The New York City Council passed a bill that requires HR vendors selling AI-driven hiring screenings to undergo a yearly bias audit starting January 1, 2023. The bill is designed to ensure that hiring tools don’t use biased algorithms or standards when they select applications to move to the next step of the hiring process.
The bill also requires companies to disclose the use of AI screening tools to applicants, allows candidates to request an alternative screening process, and requires companies to disclose to candidates the type of data collected, how it is used in the screening process, and how long that data is retained.
The bias audit would presumably be run by a third-party company that would test how the algorithm reacts to several sets of applications where details have been engineered to trigger biased reactions, although details of what the bias audits required by the city would entail were not included in the bill.
How do AI hiring tools work?
Automated hiring tools screen application materials for keywords that match a pre-set hiring criteria, and reject applications that don’t meet these criteria. The tools are meant to help recruiters sift through piles of applications for suitable candidates quickly.
Recruiting and applicant tracking software vendors that employ screening AI programs often market these tools as unbiased. The vendor’s reasoning is that a computer doesn’t have to fight against the unconscious bias a human recruiter might bring based on associations they have with personal details like the candidate’s name, education, or previous employment.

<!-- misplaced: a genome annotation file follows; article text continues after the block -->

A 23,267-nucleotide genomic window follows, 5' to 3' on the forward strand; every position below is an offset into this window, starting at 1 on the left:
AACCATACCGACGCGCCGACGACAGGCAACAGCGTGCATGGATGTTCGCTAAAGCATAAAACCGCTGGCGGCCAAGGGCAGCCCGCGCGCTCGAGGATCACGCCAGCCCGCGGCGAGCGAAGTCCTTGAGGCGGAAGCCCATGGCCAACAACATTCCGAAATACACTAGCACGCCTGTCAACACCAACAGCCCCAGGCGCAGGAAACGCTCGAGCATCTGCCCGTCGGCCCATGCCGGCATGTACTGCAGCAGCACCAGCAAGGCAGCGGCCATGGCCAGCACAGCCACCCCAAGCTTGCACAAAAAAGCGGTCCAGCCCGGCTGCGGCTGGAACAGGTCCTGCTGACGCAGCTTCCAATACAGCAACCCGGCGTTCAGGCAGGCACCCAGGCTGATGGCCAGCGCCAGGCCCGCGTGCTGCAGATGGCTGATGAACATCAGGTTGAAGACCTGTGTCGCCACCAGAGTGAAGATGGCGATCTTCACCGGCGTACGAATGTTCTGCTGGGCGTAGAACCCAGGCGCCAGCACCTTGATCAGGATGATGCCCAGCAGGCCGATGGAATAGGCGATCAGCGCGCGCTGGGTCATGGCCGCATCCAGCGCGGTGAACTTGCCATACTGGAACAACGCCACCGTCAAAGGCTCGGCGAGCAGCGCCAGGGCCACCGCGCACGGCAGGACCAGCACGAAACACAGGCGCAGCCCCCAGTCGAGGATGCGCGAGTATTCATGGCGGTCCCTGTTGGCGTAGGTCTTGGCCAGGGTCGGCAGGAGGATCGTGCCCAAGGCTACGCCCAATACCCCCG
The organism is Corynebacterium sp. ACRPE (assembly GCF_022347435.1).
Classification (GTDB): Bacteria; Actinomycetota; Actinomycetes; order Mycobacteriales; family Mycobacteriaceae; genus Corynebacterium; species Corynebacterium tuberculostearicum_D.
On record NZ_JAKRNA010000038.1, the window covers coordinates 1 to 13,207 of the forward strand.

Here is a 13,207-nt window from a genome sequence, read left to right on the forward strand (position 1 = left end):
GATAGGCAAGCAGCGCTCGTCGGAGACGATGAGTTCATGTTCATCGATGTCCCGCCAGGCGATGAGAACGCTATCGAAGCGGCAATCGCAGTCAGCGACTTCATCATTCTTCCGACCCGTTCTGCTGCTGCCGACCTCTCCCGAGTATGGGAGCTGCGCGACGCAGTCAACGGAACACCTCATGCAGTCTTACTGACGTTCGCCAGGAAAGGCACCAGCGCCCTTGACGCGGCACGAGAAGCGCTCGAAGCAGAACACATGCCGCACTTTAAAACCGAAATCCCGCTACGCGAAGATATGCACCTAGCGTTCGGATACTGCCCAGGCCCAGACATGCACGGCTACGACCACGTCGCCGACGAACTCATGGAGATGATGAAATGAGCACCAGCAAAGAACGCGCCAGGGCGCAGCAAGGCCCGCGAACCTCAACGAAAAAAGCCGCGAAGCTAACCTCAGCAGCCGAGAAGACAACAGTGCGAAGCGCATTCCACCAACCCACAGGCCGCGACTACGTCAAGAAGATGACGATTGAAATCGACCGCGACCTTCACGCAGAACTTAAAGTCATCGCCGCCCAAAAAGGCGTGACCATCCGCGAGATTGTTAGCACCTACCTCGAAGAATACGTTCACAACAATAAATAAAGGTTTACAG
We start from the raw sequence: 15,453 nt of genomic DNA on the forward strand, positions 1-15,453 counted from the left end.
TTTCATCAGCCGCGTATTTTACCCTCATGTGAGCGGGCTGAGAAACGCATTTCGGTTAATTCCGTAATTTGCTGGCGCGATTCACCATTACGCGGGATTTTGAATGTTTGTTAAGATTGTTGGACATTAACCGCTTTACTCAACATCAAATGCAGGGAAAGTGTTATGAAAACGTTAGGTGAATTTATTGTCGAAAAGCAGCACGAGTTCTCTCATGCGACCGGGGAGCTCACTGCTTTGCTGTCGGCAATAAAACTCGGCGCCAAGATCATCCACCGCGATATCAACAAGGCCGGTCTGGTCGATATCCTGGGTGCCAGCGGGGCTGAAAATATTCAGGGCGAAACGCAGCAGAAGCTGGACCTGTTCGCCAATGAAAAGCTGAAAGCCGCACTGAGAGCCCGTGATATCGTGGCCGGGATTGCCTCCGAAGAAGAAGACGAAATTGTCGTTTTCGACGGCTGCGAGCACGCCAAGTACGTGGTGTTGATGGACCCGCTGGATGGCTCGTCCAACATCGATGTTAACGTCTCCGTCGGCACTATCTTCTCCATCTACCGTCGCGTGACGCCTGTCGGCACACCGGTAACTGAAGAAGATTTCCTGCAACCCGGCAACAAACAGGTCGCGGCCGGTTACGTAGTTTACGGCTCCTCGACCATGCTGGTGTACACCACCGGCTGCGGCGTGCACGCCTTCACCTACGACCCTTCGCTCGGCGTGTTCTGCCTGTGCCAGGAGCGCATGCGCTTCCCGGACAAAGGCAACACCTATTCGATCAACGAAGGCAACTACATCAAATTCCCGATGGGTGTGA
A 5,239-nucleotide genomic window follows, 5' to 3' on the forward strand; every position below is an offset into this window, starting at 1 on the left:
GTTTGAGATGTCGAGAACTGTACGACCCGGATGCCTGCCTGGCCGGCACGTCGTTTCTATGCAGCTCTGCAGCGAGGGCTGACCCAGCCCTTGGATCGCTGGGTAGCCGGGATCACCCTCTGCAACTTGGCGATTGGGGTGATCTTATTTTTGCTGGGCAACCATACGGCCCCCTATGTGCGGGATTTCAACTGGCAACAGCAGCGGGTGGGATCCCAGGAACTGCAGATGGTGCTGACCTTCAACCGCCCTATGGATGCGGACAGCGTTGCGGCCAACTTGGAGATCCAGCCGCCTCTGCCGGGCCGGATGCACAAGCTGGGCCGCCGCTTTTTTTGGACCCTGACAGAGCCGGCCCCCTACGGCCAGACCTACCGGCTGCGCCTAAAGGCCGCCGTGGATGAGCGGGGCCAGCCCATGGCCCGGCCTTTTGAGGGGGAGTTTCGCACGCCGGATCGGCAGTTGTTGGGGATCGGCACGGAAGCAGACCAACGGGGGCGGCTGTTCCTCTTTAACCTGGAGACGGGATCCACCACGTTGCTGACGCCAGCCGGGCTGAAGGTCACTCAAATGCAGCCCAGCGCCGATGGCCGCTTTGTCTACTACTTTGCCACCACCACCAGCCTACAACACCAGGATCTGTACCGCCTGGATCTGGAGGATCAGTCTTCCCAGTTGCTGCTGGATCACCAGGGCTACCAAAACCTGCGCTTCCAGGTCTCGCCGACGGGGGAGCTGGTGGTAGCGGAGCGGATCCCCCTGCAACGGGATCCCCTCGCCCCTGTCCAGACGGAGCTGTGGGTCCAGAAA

The bias inherent in the system
Humans build AI, and humans build the tools to audit the AI. All humans hold biases, whether conscious or unconscious, and those biases are bound to leak into the data that is used to train the AI. No artificial intelligence system will be completely without bias, and as Protocol.com points out, critics have already mentioned the bill includes provisions for race and gender bias, but doesn’t include protections against age or disability.
The rest of the nation is watching
New York City is by far the most populous city in the US, and this provision would affect any company who employs those living in the city limits. In addition to adding a burden to HR teams within the NYC area, it could affect thousands of companies located outside of the major metropolitan area whose employees live in the city.
While this is far from the first of these bills to be proposed or even enacted in the US in the past year — Illinois enacted a similar bill governing the use of AI in video interviews — the implementation of the bias audit and data collection portions of the bill could help mold similar legislation around the country.
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